Lauren Neujahr doesn’t think what she does is particularly “extraordinary.”

“I just show up for life,” the Auburn resident said.

But others, like her friend Natalie Bogart, would disagree. The two met just over 12 years ago as a connection through the recovery community.

“And she just showed up for me in a way that, you know, no stranger really ever had before,” Bogart said.

Lauren Neujahr stands next to Stephens Memorial Hospital in Norway where she is a social worker. Andree Kehn/Sun Journal

Neujahr is celebrating 14 years in recovery this Christmas Eve. Every day she basks in the “gifts of recovery” — her husband, Brandon, their three daughters, her faith and community and her career. And it was through her recovery that Neujahr discovered her calling in social work.

“I think it was really, what am I going to do for the rest of my life? I was still early in my own personal recovery,” and she wasn’t sure in which fields her personal history would be accepted.


“How can I be useful to the world around me?” she asked.

But in social work she found that her personal experiences allowed her to approach her work with “wisdom” and the “darker moments” of her life had a purpose.

“And I love people,” she said. “And that was probably the stronger motivator, was just to care for people.”

Neujahr brings that generosity of spirit with her every time she walks into Stephens Memorial Hospital, where she is a social worker and provides patients and family members with support, connects people with resources and, most of all, makes sure they feel heard and seen.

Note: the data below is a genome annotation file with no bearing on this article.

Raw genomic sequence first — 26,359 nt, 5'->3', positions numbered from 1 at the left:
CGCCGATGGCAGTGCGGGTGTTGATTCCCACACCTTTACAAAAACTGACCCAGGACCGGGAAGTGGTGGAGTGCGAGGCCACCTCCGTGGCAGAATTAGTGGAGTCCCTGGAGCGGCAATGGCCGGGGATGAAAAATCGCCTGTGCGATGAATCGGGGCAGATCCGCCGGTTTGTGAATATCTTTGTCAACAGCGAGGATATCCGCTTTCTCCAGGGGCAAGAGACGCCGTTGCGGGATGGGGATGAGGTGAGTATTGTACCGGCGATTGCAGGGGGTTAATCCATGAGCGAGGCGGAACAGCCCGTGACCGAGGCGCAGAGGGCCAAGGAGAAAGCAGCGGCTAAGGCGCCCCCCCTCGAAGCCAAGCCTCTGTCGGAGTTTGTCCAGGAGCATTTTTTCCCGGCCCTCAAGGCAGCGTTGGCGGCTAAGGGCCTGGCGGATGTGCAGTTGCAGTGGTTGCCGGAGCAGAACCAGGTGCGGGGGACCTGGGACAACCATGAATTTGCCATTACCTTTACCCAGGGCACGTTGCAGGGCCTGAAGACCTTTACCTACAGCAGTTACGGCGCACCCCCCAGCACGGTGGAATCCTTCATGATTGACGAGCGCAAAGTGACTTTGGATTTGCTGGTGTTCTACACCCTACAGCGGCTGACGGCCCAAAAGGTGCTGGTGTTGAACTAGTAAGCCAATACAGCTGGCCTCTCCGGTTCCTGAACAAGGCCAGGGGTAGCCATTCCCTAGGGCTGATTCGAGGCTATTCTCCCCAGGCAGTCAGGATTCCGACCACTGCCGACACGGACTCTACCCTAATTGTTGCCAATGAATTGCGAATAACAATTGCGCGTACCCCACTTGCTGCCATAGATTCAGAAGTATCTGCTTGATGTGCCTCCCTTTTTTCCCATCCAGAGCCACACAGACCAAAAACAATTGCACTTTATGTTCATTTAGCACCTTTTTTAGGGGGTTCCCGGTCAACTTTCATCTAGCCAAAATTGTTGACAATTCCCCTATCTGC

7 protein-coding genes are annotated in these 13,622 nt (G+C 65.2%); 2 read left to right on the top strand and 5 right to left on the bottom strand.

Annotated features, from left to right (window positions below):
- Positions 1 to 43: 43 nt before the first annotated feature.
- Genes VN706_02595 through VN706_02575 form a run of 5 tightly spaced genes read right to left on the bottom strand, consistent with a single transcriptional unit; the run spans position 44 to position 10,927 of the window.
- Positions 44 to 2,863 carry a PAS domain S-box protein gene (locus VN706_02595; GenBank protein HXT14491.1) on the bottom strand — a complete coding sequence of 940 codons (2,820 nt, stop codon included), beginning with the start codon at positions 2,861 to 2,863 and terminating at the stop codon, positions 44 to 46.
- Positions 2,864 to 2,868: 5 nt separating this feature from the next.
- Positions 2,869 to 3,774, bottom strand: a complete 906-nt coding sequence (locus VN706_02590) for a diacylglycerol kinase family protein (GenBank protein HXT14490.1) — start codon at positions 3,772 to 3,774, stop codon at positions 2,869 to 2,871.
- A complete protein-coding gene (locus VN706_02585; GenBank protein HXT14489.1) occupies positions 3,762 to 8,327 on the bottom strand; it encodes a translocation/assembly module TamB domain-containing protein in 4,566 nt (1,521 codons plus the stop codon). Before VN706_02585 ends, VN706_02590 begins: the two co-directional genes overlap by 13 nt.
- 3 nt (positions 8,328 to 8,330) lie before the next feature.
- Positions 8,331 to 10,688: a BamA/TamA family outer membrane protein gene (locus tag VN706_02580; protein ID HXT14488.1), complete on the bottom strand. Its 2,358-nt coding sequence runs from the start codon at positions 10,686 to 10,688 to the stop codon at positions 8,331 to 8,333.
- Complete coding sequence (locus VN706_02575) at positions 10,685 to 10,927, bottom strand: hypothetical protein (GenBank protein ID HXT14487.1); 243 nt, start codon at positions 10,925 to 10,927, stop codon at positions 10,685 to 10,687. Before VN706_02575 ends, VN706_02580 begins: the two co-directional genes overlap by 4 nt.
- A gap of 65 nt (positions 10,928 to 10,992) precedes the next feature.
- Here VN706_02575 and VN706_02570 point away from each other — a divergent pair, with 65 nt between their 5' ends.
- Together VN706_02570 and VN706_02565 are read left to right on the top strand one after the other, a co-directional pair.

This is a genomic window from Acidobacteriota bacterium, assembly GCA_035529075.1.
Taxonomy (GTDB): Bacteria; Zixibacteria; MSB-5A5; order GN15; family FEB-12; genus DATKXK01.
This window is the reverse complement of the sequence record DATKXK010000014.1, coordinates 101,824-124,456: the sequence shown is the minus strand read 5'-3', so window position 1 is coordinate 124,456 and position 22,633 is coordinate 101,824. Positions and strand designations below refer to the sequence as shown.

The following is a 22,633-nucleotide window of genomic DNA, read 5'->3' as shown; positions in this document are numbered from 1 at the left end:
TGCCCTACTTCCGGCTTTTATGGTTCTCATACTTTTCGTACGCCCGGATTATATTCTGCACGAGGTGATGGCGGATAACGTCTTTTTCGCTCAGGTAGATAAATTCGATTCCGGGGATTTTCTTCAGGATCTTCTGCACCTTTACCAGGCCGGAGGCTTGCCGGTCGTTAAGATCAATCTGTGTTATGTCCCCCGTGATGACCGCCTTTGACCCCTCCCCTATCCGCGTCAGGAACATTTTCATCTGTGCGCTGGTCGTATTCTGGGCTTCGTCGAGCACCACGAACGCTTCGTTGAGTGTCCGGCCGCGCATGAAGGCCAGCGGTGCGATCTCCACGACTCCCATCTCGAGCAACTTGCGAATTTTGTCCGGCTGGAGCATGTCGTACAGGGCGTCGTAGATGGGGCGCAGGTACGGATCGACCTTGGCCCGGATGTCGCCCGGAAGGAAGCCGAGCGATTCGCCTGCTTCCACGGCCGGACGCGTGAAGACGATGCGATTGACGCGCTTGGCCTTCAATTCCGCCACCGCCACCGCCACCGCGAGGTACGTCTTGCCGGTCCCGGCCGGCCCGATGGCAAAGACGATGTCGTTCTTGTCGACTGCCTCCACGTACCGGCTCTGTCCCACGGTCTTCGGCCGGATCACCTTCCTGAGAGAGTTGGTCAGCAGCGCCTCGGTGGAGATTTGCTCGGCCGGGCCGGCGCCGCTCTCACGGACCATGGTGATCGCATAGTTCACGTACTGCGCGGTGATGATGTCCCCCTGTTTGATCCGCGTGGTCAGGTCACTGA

“It’s heavy work and she just shows up in this bright light every day,” Bogart said. “And those aren’t always the type of people that, you know, get the recognition they deserve.”

Often, she sees patients or family members after they’ve received devastating news, such as a cancer diagnosis or death of a loved one.


“It’s holding space for those families and those patients,” Neujahr said. “And some of that is really hard. Like, especially when you’re working with families that have experienced what I would say probably is the ultimate loss, which is the loss of a child,” she said.

Those moments have been some of the most impactful of her career.

Or she may see a patient with a chronic illness, or a substance use disorder and works alongside an interdisciplinary group of providers to figure out the best discharge plan for them.

There are also celebratory moments, such as births. Neujahr usually sees families after a delivery, especially if it was a complicated delivery or there were other prenatal concerns. She particularly enjoys visits to mothers enrolled in an integrated medication-assisted treatment program for a substance use disorder, who will have a longer hospital stay to monitor their newborn for withdrawal symptoms.

“I really enjoy that part of my job because I, you know, I really believe in those, those moms and the potential for change,” Neujahr said.

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